This indoor cycling routine introduces Tabata-inspired intervals in a friendly, nonthreatening ride that provides a great workout for both beginner and advanced cyclists. The intervals—20 seconds of all-out effort, alternating with 10 seconds of rest—help to increase both aerobic and anaerobic capacity and may keep metabolism elevated for a longer time period when compared with low-intensity, steady-state training.
Forearm plank, side plank, plank with hip dips—all are group exercise favorites. The plank is one of the most familiar and effective choices for core work, and it’s an easy addition. However, how many times can you program that same old plank? Fortunately, with a little creativity, a basic plank can be amazingly versatile. Just add simple movements and a little resistance to make an already challenging move even more interesting and effective.
If you enjoy teaching high-intensity classes, this fun, fast-moving and challenging EMOM workout is for you!
When you watch someone hit a golf ball, throw a punch or simply retrieve groceries from the car, it’s evident that human movement occurs in all three planes of motion. A review of basic core anatomy—major muscles attached to the trunk, above the ischial tuberosity and below the superior aspect of the sternum—reveals that 87.5% of the core muscles are oriented either diagonally or horizontally, and one action that these muscles perform is rotation (Santana 2000).
If you teach high-intensity classes, you may have noticed that many of your devoted students don’t take advantage of gentler options, such as restorative yoga, foam rolling or low-impact classes. Cross-training is necessary for peak fitness and reduced injury risk, yet persuading participants to try something new or different is not so easy. This class, Mindfulness and Strength, prioritizes mindfulness and flexibility.
Are you leaning into the rise of millennial moms? These women are part of a generation that’s expected, as of this year, to surpass baby boomers as the nation’s largest age demographic. The 83 million 17- to 36-year-old “millennial” men and women in the United States—combined with Generation Xers—account for 80% of the fitness dollars spent in clubs (Lexington Law 2019; Les Mills 2017). Already fitness consumers, millennial women are becoming mothers.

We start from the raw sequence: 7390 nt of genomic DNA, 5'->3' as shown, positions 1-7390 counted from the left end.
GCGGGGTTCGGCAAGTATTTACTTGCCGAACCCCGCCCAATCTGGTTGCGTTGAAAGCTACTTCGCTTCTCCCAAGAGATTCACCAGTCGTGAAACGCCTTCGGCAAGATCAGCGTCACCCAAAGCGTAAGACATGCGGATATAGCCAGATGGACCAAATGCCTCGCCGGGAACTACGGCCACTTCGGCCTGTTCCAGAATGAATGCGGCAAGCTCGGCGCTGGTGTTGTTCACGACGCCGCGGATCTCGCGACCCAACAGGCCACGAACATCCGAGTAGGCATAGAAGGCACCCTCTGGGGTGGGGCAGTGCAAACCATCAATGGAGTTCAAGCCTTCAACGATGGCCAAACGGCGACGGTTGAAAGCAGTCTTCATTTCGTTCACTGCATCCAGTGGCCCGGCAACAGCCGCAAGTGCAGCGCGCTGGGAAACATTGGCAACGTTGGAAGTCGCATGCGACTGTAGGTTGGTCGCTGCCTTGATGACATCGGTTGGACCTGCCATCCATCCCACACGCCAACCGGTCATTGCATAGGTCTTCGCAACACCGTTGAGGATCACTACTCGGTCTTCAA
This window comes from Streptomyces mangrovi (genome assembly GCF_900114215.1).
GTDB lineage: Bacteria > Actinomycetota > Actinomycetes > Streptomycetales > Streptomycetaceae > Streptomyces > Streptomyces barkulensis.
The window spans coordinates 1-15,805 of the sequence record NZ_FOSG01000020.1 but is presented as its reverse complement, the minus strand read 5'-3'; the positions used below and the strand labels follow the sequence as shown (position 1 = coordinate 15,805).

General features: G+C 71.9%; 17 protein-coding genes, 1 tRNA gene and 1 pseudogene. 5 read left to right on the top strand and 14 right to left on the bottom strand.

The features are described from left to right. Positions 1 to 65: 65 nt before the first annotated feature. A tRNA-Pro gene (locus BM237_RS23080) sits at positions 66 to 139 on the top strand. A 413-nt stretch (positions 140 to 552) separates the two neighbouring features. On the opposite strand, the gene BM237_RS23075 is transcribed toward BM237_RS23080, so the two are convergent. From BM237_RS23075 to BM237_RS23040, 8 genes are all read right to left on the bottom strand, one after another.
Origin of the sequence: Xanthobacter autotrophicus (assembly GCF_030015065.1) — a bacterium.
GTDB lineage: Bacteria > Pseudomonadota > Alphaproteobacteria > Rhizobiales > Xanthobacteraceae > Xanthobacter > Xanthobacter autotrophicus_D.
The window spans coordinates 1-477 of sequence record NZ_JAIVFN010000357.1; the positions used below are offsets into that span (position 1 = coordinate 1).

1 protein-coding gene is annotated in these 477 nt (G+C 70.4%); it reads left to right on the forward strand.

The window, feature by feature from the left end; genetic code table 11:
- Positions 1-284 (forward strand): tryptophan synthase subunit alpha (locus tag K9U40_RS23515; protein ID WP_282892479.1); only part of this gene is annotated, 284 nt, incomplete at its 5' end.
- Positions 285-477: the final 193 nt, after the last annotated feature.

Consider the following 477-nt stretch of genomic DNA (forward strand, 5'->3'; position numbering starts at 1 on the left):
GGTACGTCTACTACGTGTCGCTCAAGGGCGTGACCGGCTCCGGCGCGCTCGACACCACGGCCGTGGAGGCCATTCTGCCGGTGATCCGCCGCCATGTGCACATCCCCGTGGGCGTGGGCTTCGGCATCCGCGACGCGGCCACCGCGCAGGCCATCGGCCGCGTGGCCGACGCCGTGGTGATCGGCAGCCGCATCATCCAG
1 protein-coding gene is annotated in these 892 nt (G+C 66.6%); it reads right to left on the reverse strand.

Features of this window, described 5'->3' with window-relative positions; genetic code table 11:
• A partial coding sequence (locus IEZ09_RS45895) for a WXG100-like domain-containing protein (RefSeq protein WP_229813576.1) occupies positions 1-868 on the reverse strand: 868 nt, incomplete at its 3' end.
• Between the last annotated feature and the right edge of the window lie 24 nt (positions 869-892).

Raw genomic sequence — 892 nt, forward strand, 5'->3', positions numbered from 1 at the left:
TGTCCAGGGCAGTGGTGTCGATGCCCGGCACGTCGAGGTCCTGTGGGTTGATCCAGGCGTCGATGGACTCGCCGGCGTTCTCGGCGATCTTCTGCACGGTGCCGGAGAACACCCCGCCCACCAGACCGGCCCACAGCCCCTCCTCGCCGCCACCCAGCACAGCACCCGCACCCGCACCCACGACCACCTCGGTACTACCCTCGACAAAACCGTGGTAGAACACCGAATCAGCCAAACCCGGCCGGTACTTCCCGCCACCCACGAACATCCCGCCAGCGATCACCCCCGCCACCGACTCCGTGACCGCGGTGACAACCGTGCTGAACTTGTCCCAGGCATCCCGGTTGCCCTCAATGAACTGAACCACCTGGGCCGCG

When you take the strong, efficient movements of barre and mix in cardiovascular intensity and a comprehensive core routine, you get a winning combination for a full-body workout that appeals to a wide variety of people. Traditional barre classes use small, repetitive movements from a standing posture to work on balance while strengthening the lower body. Simultaneously, the upper body receives graceful range-of-motion benefits.
This fun format incorporates exercise balls into cardiovascular and strength intervals. Each 8-minute round uses either a stability ball or a medicine ball, 4 minutes of high-intensity cardio training (combined), and about 4 minutes of strength-focused work (combined). For those who also enjoy a core challenge, this class delivers.
When you take the strong, efficient movements of barre and mix in cardiovascular intensity and a comprehensive core routine, you get a winning combination that appeals to a wide variety of people. Traditional barre classes use small, repetitive movements from a standing posture to work on balance while strengthening the lower body. Simultaneously, the upper body receives graceful range-of-motion benefits. These movements prepare the body to progress to more intense cardio work, and the core section challenges the center from all directions.